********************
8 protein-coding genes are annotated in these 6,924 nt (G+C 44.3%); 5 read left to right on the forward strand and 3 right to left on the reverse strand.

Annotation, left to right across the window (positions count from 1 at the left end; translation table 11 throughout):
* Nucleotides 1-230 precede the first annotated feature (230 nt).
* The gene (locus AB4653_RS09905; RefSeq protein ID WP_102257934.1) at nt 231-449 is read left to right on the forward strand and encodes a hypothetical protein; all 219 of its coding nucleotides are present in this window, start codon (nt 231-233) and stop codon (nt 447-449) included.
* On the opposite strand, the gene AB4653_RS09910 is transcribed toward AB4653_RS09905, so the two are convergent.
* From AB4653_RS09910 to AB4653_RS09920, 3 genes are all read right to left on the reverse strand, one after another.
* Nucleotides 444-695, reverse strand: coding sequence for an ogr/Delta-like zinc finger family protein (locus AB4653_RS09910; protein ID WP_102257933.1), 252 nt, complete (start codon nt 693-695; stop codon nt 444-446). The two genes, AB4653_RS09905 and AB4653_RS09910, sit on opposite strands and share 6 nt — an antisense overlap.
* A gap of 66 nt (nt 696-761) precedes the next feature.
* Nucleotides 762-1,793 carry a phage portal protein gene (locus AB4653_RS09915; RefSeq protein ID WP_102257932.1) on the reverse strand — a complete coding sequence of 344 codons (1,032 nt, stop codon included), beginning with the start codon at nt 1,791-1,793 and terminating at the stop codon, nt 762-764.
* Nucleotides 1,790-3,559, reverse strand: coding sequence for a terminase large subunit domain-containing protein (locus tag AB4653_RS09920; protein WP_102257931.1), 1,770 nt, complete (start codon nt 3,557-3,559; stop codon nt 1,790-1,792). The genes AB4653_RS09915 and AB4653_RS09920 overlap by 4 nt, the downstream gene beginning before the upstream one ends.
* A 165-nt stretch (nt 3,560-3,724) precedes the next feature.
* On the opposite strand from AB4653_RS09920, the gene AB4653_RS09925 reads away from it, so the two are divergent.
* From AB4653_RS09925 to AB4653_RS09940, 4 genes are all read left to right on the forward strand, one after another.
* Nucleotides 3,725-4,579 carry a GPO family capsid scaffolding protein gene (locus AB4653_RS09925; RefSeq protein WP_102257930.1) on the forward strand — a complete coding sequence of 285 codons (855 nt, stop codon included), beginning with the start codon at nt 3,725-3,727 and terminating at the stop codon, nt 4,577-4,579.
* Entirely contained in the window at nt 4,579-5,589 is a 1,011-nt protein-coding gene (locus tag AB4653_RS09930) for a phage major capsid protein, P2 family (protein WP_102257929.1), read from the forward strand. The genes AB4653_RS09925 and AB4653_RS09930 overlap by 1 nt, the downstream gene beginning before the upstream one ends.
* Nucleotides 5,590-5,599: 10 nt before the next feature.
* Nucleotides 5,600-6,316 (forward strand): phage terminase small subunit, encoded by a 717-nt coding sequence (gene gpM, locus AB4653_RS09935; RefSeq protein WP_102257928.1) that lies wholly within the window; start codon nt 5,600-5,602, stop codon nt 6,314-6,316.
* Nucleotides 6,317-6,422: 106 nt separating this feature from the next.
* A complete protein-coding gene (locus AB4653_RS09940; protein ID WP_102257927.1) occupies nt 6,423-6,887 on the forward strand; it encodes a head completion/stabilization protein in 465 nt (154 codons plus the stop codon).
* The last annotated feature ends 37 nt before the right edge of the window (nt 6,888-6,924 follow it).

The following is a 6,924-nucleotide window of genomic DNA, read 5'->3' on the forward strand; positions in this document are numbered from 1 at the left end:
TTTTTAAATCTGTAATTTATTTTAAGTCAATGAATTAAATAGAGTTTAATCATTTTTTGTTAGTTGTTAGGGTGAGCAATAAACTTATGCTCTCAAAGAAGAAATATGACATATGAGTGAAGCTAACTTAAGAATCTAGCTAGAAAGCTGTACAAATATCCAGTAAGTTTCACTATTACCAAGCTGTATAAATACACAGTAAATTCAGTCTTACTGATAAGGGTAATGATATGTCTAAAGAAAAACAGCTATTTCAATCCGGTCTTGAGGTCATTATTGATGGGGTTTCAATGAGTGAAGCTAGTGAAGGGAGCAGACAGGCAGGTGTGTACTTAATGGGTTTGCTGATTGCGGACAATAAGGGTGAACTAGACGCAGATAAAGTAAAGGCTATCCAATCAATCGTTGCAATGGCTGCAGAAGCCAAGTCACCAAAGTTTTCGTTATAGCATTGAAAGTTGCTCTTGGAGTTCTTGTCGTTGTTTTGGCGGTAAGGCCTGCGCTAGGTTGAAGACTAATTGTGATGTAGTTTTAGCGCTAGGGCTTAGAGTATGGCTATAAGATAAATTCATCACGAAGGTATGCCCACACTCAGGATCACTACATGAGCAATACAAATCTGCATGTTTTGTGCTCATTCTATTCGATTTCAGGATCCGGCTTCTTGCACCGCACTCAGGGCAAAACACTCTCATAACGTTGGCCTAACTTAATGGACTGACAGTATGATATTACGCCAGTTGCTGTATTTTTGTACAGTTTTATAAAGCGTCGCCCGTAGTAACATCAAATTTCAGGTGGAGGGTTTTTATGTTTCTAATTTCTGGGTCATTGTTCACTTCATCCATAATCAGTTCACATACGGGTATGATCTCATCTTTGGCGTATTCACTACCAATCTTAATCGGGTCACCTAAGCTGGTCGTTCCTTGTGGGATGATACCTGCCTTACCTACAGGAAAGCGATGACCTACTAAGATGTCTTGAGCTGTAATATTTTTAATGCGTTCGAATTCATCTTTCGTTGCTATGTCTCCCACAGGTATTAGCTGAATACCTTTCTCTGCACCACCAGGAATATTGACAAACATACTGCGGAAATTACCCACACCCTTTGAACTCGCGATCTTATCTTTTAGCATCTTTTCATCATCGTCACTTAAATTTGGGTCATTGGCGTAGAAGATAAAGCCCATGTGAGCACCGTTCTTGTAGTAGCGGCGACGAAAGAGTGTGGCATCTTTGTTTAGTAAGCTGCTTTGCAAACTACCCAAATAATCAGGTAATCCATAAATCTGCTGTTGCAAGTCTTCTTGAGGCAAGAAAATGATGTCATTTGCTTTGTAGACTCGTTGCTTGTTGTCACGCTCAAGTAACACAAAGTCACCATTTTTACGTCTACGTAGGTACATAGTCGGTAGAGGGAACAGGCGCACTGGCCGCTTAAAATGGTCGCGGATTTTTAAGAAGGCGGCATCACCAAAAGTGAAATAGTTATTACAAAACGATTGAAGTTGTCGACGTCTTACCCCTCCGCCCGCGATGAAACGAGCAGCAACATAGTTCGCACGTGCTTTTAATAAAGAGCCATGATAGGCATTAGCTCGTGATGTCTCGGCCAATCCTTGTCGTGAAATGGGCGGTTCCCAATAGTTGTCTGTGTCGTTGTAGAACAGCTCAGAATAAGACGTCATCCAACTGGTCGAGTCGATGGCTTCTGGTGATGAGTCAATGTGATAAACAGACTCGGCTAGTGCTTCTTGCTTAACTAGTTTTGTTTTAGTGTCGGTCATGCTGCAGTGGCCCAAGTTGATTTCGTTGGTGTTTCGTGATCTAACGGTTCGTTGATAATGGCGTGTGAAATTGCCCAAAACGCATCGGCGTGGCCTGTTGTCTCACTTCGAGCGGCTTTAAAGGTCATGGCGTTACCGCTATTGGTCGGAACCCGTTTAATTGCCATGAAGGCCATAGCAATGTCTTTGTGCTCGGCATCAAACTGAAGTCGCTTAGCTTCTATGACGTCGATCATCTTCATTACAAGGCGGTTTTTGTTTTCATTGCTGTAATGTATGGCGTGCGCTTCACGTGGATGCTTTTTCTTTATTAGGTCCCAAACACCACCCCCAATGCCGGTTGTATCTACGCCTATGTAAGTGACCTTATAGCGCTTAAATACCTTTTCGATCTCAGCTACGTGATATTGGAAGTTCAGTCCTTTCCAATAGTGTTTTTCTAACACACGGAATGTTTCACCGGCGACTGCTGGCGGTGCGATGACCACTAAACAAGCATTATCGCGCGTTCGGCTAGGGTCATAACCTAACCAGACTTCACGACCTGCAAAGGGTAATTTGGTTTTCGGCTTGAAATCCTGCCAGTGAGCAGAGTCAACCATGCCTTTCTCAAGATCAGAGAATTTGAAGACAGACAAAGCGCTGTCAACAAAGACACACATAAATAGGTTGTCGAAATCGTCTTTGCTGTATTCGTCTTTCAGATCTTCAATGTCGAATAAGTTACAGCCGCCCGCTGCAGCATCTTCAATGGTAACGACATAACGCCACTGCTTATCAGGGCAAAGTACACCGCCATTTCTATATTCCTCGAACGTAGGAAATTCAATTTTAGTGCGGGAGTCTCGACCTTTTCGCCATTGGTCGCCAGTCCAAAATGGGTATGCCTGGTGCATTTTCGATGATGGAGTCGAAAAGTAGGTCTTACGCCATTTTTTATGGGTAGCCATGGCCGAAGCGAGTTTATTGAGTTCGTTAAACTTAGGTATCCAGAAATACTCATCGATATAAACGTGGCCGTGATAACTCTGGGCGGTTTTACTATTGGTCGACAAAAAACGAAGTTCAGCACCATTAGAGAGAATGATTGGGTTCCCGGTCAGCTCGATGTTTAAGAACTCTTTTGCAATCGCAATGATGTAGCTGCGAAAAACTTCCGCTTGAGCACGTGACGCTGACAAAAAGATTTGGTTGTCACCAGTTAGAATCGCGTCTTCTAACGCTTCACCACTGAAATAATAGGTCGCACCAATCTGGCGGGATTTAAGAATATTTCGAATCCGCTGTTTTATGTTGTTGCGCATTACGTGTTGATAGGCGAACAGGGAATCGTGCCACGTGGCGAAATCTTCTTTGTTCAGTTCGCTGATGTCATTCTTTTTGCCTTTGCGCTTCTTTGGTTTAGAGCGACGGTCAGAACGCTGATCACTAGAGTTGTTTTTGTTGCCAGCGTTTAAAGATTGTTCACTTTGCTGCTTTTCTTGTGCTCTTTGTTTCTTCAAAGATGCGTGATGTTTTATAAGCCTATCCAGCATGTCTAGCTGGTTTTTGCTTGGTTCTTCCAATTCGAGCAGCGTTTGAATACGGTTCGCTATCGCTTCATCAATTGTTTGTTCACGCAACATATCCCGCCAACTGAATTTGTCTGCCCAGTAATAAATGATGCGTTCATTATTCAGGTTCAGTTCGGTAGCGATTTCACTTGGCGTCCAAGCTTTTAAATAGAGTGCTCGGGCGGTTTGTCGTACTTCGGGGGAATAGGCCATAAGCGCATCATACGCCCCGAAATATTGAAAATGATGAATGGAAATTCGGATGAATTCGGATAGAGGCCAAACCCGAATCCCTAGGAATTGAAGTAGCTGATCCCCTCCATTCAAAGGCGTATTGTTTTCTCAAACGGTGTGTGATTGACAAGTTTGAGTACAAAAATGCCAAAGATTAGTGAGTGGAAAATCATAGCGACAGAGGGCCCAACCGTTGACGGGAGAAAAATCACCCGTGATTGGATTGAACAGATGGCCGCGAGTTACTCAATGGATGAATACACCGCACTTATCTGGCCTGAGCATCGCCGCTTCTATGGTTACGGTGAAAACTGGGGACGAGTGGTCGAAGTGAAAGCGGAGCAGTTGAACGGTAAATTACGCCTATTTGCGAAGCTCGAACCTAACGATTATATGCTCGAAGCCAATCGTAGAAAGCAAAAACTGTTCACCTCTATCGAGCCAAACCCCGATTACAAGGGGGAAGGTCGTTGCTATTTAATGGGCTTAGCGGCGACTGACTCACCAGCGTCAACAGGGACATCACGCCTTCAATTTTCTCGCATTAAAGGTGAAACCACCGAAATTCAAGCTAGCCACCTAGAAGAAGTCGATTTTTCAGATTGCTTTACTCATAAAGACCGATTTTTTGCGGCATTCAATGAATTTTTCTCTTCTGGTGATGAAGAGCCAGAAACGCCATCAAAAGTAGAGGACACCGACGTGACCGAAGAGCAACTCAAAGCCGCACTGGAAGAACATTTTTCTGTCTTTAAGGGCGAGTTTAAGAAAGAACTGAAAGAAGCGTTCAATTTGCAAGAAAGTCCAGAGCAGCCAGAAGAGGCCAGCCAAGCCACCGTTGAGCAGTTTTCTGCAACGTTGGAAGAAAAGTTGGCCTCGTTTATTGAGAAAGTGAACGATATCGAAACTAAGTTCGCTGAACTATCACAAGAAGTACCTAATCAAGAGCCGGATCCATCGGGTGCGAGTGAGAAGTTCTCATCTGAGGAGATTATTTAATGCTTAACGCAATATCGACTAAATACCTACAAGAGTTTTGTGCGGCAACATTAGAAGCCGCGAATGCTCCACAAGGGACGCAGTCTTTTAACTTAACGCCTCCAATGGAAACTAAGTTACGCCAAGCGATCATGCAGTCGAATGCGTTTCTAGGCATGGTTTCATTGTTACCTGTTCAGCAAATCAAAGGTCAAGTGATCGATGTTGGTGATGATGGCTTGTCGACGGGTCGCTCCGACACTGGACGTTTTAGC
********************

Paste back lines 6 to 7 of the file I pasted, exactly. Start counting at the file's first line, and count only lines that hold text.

* From AB4653_RS09910 to AB4653_RS09920, 3 genes are all read right to left on the reverse strand, one after another.
* Nucleotides 444-695, reverse strand: coding sequence for an ogr/Delta-like zinc finger family protein (locus AB4653_RS09910; protein ID WP_102257933.1), 252 nt, complete (start codon nt 693-695; stop codon nt 444-446). The two genes, AB4653_RS09905 and AB4653_RS09910, sit on opposite strands and share 6 nt — an antisense overlap.